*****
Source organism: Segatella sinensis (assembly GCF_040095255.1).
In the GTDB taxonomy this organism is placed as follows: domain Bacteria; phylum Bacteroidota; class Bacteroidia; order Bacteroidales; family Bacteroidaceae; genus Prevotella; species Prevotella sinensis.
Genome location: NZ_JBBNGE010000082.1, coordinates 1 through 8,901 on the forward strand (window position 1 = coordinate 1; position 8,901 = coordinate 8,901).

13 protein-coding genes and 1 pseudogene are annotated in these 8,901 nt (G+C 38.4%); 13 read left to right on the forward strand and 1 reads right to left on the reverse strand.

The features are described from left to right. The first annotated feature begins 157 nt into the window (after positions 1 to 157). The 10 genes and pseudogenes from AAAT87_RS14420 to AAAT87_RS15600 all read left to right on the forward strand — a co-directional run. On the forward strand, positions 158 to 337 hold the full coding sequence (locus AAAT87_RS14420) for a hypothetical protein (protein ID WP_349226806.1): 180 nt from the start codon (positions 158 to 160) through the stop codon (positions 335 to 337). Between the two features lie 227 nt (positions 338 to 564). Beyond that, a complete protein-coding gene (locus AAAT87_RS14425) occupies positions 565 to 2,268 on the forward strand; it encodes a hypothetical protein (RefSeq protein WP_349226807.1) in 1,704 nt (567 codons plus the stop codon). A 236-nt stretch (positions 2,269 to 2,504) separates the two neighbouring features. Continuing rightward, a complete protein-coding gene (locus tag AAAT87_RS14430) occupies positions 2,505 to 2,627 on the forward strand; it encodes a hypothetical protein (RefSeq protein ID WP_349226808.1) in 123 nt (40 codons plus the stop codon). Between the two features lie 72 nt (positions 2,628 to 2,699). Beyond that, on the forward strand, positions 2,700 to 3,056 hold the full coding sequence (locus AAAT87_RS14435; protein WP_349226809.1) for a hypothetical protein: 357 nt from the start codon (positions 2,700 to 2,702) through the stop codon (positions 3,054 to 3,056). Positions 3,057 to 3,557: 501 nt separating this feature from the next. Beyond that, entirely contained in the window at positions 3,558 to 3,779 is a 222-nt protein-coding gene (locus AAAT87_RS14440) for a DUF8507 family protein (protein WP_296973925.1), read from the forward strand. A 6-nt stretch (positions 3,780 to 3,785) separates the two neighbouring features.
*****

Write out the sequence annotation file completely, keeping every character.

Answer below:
Source organism: Segatella sinensis (assembly GCF_040095255.1).
In the GTDB taxonomy this organism is placed as follows: domain Bacteria; phylum Bacteroidota; class Bacteroidia; order Bacteroidales; family Bacteroidaceae; genus Prevotella; species Prevotella sinensis.
Genome location: NZ_JBBNGE010000082.1, coordinates 1 through 8,901 on the forward strand (window position 1 = coordinate 1; position 8,901 = coordinate 8,901).

13 protein-coding genes and 1 pseudogene are annotated in these 8,901 nt (G+C 38.4%); 13 read left to right on the forward strand and 1 reads right to left on the reverse strand.

The features are described from left to right. The first annotated feature begins 157 nt into the window (after positions 1 to 157). The 10 genes and pseudogenes from AAAT87_RS14420 to AAAT87_RS15600 all read left to right on the forward strand — a co-directional run. On the forward strand, positions 158 to 337 hold the full coding sequence (locus AAAT87_RS14420) for a hypothetical protein (protein ID WP_349226806.1): 180 nt from the start codon (positions 158 to 160) through the stop codon (positions 335 to 337). Between the two features lie 227 nt (positions 338 to 564). Beyond that, a complete protein-coding gene (locus AAAT87_RS14425) occupies positions 565 to 2,268 on the forward strand; it encodes a hypothetical protein (RefSeq protein WP_349226807.1) in 1,704 nt (567 codons plus the stop codon). A 236-nt stretch (positions 2,269 to 2,504) separates the two neighbouring features. Continuing rightward, a complete protein-coding gene (locus tag AAAT87_RS14430) occupies positions 2,505 to 2,627 on the forward strand; it encodes a hypothetical protein (RefSeq protein ID WP_349226808.1) in 123 nt (40 codons plus the stop codon). Between the two features lie 72 nt (positions 2,628 to 2,699). Beyond that, on the forward strand, positions 2,700 to 3,056 hold the full coding sequence (locus AAAT87_RS14435; protein WP_349226809.1) for a hypothetical protein: 357 nt from the start codon (positions 2,700 to 2,702) through the stop codon (positions 3,054 to 3,056). Positions 3,057 to 3,557: 501 nt separating this feature from the next. Beyond that, entirely contained in the window at positions 3,558 to 3,779 is a 222-nt protein-coding gene (locus AAAT87_RS14440) for a DUF8507 family protein (protein WP_296973925.1), read from the forward strand. A 6-nt stretch (positions 3,780 to 3,785) separates the two neighbouring features.